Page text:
“I have found Twitter to be incredibly beneficial for getting word out about my work to a much wider public audience,” Cheri said.
“I’ve literally sold one of my e-book cards on a three-minute ski lift ride.”
(Photo: Cheri Lasota)
Besides the wonderful and fairly inexpensive marketing strategies the authors offered as their best examples, they also stated that some of the old favorites still work. These would be bookmarks, business cards, and other swag items that draw attention to you and your books. Most of these hard-working and creative ladies offered suggestions for the best ways to use these items to attract readers.
Cards for E-Books
A majority of the books that Megg and Cheri sell are e-books. So, what do they do when they’re invited to an event where they could sell hard copies of their books? They have solved the problem with e-book cards.
Cheri explains, “Our e-book cards have been the single most versatile piece in our marketing strategy. I’ve literally sold one of my e-book cards on a three-minute ski lift ride. Since they are the size of a credit card, they’re incredibly mobile. . . I specifically wanted to use them at my e-book launch party, and it worked out beautifully. My publisher creates them now for other authors through his sister company, Greenerside Digital.”
Megg agrees and uses e-book cards from Greenerside Digital also for her YA books. “My Cloud Prophet Trilogy compilation cover is on the front; on the back is the tagline for the trilogy and a unique e-book code that allows the purchaser to download a copy of the entire trilogy in any e-book format they prefer. I sell these at book fairs and on my website. I have also used them in giveaways.”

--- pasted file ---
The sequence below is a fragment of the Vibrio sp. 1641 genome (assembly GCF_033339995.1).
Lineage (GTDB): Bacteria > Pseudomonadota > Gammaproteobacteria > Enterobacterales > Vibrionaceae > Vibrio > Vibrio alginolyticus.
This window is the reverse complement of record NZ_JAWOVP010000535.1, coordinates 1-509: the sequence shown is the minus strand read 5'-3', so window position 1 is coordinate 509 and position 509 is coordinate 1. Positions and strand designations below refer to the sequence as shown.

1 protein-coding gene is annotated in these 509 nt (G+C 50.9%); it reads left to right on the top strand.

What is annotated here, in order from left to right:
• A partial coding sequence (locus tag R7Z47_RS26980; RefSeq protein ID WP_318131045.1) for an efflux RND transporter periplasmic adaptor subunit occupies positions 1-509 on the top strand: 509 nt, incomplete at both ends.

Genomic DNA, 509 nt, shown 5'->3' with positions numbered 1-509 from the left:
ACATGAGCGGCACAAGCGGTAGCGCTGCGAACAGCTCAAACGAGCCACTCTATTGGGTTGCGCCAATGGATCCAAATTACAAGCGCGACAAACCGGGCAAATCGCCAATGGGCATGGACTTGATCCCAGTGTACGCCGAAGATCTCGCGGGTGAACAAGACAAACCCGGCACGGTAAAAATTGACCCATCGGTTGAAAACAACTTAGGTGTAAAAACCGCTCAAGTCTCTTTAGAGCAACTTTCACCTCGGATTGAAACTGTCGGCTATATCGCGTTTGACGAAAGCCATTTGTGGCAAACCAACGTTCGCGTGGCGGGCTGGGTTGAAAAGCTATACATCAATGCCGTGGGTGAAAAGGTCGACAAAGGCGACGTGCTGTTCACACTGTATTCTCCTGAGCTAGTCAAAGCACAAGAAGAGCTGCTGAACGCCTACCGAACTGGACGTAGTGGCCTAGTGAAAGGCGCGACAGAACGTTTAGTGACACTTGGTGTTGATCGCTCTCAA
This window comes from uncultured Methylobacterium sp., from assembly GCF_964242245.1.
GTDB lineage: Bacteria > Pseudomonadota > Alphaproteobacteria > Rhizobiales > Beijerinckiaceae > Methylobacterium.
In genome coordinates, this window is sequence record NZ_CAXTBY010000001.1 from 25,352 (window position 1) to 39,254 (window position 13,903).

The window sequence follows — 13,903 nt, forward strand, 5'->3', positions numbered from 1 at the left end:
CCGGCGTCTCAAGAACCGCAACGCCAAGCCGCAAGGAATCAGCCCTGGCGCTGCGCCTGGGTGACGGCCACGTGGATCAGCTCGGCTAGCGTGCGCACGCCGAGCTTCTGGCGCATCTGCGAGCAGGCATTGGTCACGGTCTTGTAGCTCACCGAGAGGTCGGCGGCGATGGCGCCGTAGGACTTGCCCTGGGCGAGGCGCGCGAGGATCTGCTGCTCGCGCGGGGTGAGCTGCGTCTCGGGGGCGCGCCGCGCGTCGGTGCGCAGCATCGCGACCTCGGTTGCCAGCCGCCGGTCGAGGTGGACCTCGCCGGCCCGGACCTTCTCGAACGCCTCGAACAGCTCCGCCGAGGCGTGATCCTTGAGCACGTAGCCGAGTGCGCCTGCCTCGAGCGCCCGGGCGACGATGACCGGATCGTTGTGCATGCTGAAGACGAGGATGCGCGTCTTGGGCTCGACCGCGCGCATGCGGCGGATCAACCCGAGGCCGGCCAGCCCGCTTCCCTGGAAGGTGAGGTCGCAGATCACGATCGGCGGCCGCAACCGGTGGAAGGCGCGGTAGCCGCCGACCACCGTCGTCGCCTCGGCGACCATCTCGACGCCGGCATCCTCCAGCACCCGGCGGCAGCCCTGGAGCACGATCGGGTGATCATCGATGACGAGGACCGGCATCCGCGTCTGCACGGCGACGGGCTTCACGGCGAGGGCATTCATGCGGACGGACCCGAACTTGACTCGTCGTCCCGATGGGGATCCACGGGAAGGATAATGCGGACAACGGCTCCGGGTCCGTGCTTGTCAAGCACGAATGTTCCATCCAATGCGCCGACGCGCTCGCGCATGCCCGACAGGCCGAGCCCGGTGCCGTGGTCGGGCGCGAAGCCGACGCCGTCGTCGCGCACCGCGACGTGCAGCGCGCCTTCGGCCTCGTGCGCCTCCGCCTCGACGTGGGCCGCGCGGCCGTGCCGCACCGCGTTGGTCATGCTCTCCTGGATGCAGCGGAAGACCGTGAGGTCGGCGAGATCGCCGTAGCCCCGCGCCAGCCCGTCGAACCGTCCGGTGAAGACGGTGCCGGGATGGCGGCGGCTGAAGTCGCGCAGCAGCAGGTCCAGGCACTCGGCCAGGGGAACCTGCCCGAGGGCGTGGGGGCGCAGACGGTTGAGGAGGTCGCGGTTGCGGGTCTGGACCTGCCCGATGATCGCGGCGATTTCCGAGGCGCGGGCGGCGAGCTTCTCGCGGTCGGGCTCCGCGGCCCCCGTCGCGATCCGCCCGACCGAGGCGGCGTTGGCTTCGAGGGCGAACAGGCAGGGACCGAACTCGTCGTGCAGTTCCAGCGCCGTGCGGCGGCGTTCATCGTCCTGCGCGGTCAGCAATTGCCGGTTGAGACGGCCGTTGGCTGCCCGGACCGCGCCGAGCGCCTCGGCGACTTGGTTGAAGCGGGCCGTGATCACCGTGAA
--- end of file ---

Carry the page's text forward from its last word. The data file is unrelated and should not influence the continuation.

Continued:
If you are an e-book author, you no longer have to feel like you don’t have something to take with you and even sell out of the trunk of your car.
Suzanne said that she uses postcards and bookmarks as giveaways during book signings and at school visits. When she is speaking at a conference, she will often put a special offer for her writing coaching services, the list of topics she speaks about, and book information on the back of the postcard.
Melissa also purchased postcards, and she wrote notes to everyone she ever knew who might care that she published a book and invited them to come to events such as book signings. She also gives out postcards when speaking at schools, so children can take the card home to parents.
When Chynna gives away free books in connection with a blog tour or other event, she sticks postcards for her other books in the giveaway copy. She also uses postcards to write thank you notes to anyone who helps her with her books.
Hope has a different type of swag to giveaway to attract readers. “I’ve also offered my $15 paid subscription service, TOTAL FundsforWriters, for free to those who send proof of purchase of either book. I’ve sold dozens of both books using this method; and since the books are $15, the deal feels like a buy-one-get-one-free to readers. I receive thank-yous for this opportunity all the time. It not only sells books, but it also introduces writers to my paid subscription they might not ordinarily purchase.”
Cheri tried different swag items, such as her book cover on t-shirts, coffee mugs, a mouse pad, and pens; but she said she was not overly happy with the quality. She said in the future she will most likely spend that money on business cards and e-book cards (see sidebar) instead.